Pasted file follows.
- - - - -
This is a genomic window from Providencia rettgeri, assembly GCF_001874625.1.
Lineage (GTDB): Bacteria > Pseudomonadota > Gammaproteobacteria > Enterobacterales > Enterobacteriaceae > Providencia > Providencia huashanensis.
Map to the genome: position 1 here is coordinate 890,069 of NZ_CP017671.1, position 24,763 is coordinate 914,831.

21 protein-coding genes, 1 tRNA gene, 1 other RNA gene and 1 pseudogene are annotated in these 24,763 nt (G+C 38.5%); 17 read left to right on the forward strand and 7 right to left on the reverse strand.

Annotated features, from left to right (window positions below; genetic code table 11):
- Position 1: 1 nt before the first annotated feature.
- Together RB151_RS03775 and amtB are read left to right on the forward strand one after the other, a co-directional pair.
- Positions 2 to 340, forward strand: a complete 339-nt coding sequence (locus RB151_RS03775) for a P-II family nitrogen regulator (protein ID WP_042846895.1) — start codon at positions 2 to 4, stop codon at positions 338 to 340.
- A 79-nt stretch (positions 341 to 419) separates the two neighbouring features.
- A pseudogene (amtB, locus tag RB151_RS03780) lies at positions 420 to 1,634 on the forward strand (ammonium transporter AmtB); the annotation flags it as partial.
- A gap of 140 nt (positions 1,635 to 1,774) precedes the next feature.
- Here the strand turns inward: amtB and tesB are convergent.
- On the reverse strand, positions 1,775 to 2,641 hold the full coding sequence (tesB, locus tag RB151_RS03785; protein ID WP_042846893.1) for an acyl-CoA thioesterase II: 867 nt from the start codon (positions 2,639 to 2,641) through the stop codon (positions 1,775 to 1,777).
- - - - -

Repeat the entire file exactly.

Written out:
This is a genomic window from Providencia rettgeri, assembly GCF_001874625.1.
Lineage (GTDB): Bacteria > Pseudomonadota > Gammaproteobacteria > Enterobacterales > Enterobacteriaceae > Providencia > Providencia huashanensis.
Map to the genome: position 1 here is coordinate 890,069 of NZ_CP017671.1, position 24,763 is coordinate 914,831.

21 protein-coding genes, 1 tRNA gene, 1 other RNA gene and 1 pseudogene are annotated in these 24,763 nt (G+C 38.5%); 17 read left to right on the forward strand and 7 right to left on the reverse strand.

Annotated features, from left to right (window positions below; genetic code table 11):
- Position 1: 1 nt before the first annotated feature.
- Together RB151_RS03775 and amtB are read left to right on the forward strand one after the other, a co-directional pair.
- Positions 2 to 340, forward strand: a complete 339-nt coding sequence (locus RB151_RS03775) for a P-II family nitrogen regulator (protein ID WP_042846895.1) — start codon at positions 2 to 4, stop codon at positions 338 to 340.
- A 79-nt stretch (positions 341 to 419) separates the two neighbouring features.
- A pseudogene (amtB, locus tag RB151_RS03780) lies at positions 420 to 1,634 on the forward strand (ammonium transporter AmtB); the annotation flags it as partial.
- A gap of 140 nt (positions 1,635 to 1,774) precedes the next feature.
- Here the strand turns inward: amtB and tesB are convergent.
- On the reverse strand, positions 1,775 to 2,641 hold the full coding sequence (tesB, locus tag RB151_RS03785; protein ID WP_042846893.1) for an acyl-CoA thioesterase II: 867 nt from the start codon (positions 2,639 to 2,641) through the stop codon (positions 1,775 to 1,777).